It wasn’t really the lengths of the songs, to me. It was the length of the albums, I like a short record. A record that when it’s done, you need to put it on again straight away. I also was quite obsessed with the running order for this record. The decision to break it up also was to allow for everyone to feel their needs met (as such as possible) in that department. Again, I can’t say what the modern listener can and can’t take. I know a double album is too much for me these days, but as I said, I like short records.

You guys released a special limited edition 7” of “Whatever You Want” in support of Record Store Day. What are your thoughts on how fans get their music these days? Did you have a favorite record store growing up?
One more time, I don’t know how people get music now. I’d say that I much prefer the record store to the iStore… by far, but I can’t say one is definitely better. I know what I enjoyed as a kid and what I kinda wish was still going on, but maybe it is. I had a lot of favourites as a kid. Too many to name.

How important is commercial success for Dot Hacker? If this band was your only gig would you be happy with just earning a decent living doing what you love on your own terms?
I think if anyone earned a decent living doing what they loved on their own terms, then they’ve in pretty good shape. I’m not sure what commercial success is. Probably because I play in another, very successful band, that I didn’t start. I’ve always had a hard time defining success. I used to have no money and still don’t really treat it with respect. I am continuing to grow and move forward in life, that is closer to success in my book. I think all the guys in the band would love to just be able to work on this band as much as possible. If we can create a situation where that is happening, we’re a success.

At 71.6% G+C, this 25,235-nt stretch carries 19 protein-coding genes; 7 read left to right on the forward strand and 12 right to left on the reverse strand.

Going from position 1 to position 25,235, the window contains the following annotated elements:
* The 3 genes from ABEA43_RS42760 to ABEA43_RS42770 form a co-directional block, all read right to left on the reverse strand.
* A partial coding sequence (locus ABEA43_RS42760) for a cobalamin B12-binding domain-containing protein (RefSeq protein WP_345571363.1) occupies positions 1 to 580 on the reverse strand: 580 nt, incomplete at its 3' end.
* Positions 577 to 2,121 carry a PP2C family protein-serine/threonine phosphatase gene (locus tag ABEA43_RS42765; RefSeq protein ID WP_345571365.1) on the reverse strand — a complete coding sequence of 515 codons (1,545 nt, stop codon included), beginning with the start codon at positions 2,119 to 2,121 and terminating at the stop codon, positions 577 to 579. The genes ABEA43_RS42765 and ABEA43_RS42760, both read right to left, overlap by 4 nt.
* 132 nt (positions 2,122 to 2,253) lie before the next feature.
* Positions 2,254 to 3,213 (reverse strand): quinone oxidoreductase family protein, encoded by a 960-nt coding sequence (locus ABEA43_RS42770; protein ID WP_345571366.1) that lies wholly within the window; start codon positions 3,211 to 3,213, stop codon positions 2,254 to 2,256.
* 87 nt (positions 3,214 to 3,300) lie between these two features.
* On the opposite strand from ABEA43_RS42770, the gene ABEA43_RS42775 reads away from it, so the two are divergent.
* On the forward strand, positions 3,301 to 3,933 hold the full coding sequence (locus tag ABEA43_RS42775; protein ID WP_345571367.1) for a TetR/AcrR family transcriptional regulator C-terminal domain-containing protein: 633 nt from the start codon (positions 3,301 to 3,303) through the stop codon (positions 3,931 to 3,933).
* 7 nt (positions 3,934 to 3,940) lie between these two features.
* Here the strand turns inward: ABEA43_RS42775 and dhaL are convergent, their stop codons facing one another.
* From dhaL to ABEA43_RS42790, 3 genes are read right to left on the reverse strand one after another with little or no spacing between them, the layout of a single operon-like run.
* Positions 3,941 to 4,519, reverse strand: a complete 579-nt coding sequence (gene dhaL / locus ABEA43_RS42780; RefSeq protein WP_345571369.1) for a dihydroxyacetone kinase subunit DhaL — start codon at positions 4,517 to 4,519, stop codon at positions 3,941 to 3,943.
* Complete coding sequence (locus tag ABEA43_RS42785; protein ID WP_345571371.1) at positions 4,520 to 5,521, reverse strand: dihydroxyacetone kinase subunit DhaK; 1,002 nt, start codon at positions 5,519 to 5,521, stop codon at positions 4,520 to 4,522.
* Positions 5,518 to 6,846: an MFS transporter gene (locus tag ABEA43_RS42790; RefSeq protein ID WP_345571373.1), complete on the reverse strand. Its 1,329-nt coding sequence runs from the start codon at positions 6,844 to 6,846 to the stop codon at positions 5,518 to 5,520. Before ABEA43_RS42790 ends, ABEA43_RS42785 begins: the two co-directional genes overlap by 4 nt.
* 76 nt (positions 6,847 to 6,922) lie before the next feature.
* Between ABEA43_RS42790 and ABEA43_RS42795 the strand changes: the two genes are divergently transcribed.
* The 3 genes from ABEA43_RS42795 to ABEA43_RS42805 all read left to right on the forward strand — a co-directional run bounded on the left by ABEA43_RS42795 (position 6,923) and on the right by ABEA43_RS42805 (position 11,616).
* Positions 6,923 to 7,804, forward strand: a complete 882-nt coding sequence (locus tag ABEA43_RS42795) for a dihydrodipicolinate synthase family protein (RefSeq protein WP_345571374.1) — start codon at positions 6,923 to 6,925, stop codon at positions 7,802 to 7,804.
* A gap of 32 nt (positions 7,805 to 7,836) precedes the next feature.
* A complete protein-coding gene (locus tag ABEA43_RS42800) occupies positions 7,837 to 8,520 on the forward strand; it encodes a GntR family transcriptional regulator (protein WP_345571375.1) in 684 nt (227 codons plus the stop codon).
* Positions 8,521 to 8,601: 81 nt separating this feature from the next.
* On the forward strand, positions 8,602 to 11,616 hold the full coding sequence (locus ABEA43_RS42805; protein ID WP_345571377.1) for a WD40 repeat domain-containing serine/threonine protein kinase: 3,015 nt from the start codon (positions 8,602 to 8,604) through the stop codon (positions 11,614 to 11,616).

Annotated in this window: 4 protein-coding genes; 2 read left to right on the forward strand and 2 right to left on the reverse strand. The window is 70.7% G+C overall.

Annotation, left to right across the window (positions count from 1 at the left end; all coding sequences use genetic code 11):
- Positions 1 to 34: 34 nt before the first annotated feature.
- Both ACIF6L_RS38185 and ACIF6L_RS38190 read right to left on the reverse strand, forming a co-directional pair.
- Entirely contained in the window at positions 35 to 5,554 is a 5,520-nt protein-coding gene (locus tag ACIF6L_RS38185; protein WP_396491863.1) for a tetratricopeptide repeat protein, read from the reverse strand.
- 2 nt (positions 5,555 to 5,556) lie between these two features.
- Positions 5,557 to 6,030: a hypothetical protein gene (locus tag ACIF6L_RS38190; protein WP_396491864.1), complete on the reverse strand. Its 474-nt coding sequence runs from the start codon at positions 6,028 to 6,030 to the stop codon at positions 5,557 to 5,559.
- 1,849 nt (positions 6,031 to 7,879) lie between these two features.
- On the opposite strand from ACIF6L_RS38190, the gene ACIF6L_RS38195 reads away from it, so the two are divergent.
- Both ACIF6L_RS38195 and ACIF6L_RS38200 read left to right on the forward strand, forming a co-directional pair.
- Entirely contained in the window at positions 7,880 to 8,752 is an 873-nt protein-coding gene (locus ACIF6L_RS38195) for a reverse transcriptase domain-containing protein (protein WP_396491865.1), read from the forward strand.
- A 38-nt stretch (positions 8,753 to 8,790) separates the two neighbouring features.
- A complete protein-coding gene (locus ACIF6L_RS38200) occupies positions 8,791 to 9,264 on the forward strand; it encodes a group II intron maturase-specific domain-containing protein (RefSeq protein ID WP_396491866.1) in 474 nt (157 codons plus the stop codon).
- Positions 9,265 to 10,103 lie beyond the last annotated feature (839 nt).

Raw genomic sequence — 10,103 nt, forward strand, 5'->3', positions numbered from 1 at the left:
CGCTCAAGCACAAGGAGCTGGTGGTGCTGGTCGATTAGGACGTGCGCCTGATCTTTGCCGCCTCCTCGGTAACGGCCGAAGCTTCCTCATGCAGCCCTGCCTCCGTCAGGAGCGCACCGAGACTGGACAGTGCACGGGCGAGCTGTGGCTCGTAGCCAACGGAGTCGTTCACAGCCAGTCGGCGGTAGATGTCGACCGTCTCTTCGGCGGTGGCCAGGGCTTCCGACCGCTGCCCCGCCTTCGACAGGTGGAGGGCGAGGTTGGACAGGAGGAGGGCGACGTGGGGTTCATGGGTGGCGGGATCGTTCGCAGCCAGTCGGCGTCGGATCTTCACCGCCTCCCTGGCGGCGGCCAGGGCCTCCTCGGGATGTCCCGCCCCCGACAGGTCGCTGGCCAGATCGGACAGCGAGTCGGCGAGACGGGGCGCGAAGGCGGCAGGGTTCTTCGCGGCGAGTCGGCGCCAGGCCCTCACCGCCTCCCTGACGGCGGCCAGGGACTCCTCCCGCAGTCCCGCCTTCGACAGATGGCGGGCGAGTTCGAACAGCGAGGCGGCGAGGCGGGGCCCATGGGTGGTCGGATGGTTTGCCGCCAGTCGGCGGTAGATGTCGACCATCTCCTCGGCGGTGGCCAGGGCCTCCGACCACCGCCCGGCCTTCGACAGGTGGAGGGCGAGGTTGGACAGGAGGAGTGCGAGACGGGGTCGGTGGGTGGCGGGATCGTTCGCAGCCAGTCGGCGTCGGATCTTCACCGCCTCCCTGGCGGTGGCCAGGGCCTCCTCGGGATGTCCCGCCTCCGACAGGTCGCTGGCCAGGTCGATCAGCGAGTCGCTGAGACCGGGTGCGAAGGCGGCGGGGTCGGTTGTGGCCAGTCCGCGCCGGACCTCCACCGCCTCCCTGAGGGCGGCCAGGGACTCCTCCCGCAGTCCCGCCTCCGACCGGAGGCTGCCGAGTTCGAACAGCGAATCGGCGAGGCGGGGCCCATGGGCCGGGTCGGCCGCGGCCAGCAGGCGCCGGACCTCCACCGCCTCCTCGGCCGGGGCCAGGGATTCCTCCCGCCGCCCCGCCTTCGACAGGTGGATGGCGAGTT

You’ve started to play some gigs locally. Are these any plans to take the Dot Hacker experience out to the rest of the country?
We’d love to tour! We’d have left yesterday if the schedules permitted. We will someday. What can one expect? Music played by people who love playing it.

Is there a particular song you’d like to cover? What would be your favorite song to just rock out on?
We do a few covers. Again, there are too many to mention. I have a playlist full of potential covers.

A song can affect me emotionally and no matter how many times I listen to it, it will bring me to a certain moment in time and how it made me feel. When you write about something personal how does it affect you when you play it live? Can you compartmentalize the emotion or is performing the song therapeutic in itself? I’m thinking of “Floating up the Stairs” in particular which to me seemed personal.
Well, for me, it’s always such an emotional experience. Writing, recording, rehearsing, performing. Sometimes logistics or tangled cables get in the way of having a truly open and emotional time playing a song, but that is bound to happen. Without sounding like an ass, I try not think, I just do it. I think all of us approach music in a very emotional way, that’s what we enjoy about playing with each other.

You did the original score for Bob and the Monster, the awesome documentary about Bob Forrest. What was that experience like? Are there opportunities to get creative in an endeavor like this?
Of course you can get creative! I pretty much created that music on the spot in one day recording. It was very fun, again, very quick, but really enjoyable. I was so honored to be able to show my love and appreciation for Bob in this way. I always hope Bob knows how much I love him. I told him I do, but you know… maybe he’ll see this.

What’s in heavy rotation on your iPods right now?
Barry Gibb’s demos.